India elections: a setback for Congress, a snub to Gandhi

The National, Mar 7, 2012

Eric Randolph and Suryatapa Bhattacharya

NEW DELHI // Crucial state polls in five Indian states have dealt a crushing blow to the ruling Congress party and the hopes of its leader-in-waiting, Rahul Gandhi – the standard bearer of the Nehru-Gandhi dynasty that has dominated the country since it was formed in 1947.

The party won just two states and came fourth in the barometer northern state of Uttar Pradesh, India’s most populous.

In each of the five states – Uttar Pradesh, Punjab, Goa, Uttarakhand and Manipur – the lack of development and the corruption at local and national levels dominated for disillusioned voters.

Despite more than 200 speeches and campaigning from his charismatic sister, Priyanka, the heir to the powerful Nehru-Gandhi dynasty failed to capitalise on a dramatic loss of support for the incumbent, “Dalit Queen” Mayawati.

The five-year term of Mayawati, a member of the low cast once known as the untouchables, was marked by corruption scandals and a hubristic obsession with building statues of herself and other untouchable icons at the expense of economic development in one of the country’s poorest states.

But Congress won just 28 seats in Uttar Pradesh’s 403-seat assembly, plus another nine through a local ally, a minimal improvement over the 22 it won in 2007.

Congress lost in the family strongholds of Rai Bareilly and Amethi in the heartland of Jawaharlal Nehru, Mr Gandhi’s great-grandfather and the man who presided over the handover of power from the British Raj.

“We have not done well,” Mr Gandhi told reporters in the state capital of Lucknow, breaking with a party line that had tried to insulate him from blame.

“The responsibility is mine, since I was there leading the campaign. I take it in my stride. This is a good lesson for me.”

Voters instead went with another young political scion, Akhilesh Singh Yadav, who led the Samajwadi Party to a thumping majority, with 224 seats.

Mr Yadav moved the party away from its thuggish reputation and Luddite aversion to computers and English-language education that it earned under his father, Mulayam Singh Yadav, a three-time chief minister.

“Akhilesh combined a sense of modernity while still speaking to UP’s rural population,” said SS Rana, a former civil servant and regular political commentator in Lucknow. “He also had a humble disposition which people flocked around.”

Despite his prominent role in the campaign, Akhilesh Yadav says the role of chief minister still belongs to his 72-year-old father.

The result may be a setback for Mr Gandhi, but it is unlikely to end his hopes of becoming prime minister.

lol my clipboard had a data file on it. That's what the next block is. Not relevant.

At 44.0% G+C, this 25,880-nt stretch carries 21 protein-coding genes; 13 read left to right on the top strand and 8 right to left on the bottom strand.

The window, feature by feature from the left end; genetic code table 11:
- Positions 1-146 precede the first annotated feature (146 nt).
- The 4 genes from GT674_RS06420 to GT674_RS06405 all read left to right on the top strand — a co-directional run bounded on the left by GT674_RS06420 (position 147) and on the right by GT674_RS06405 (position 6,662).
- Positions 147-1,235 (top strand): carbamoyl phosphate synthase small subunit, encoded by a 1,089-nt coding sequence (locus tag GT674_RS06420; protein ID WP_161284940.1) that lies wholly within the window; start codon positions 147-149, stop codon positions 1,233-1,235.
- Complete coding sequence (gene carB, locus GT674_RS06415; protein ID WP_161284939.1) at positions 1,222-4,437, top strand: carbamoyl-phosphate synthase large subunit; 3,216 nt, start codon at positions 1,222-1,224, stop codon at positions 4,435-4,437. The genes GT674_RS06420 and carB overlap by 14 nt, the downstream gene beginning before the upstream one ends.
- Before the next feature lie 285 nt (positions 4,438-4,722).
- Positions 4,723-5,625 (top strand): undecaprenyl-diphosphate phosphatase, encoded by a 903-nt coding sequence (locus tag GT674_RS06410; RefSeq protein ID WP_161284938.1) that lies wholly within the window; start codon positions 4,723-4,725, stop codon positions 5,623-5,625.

In India’s fractious, caste and religion-driven politics, national parties such as Congress often fare poorly in state elections, where voters are more concerned about local issues.

“The fact remains that there is no contest for the position within the party after [prime minister] Manmohan Singh,” said Jatin Gandhi, author of a recent book on Mr Gandhi.

“The real question is whether the Congress is in a position to form the next government at the centre. If the elections were held today, the clear answer would be ‘no’ and if the Congress continues to perform in this fashion, both electorally and on governance issues, the scenario will not change in 2014.”

That the party failed to wrest back control of Punjab may be an even bigger concern than the Uttar Pradesh results.

It is the first time a governing party in Punjab has returned to power, with the Shiromani Akali Dal taking 68 seats to Congress’s 46 in the 117-seat assembly.

And that despite slowing economic growth and rampant corruption in the once-prosperous state, which has 800,000 unemployed college graduates.

Parkash Singh Badal, 84, will return as chief minister for the fifth time.

Congress also lost power in the tourist hot spot of Goa. Here it was local corruption – based around allegations that ministers were involved in a multi-million-dollar illegal mining industry – that helped the Hindu nationalist opposition Bharatiya Janata Party (BJP) to victory.

In Uttarakhand, which borders China and Nepal, Congress squeaked through by a single seat over the BJP, but smaller parties and independents will decide who forms the next government.

This was a particularly unimpressive result for Congress given that the BJP chief minister, Ramesh Pokhriyal Nishank, was forced to resign just six months ago over corruption allegations.

A more emphatic success for Congress came from the remote north-eastern state of Manipur.

The state has suffered decades of secessionist insurgency, a series of corrupt and ineffective governments and, in recent months, crippling road blockades by competing tribal groups.

But with a weak and fragmented opposition, the Congress romped back to victory, taking 42 seats in the 60-seat assembly.

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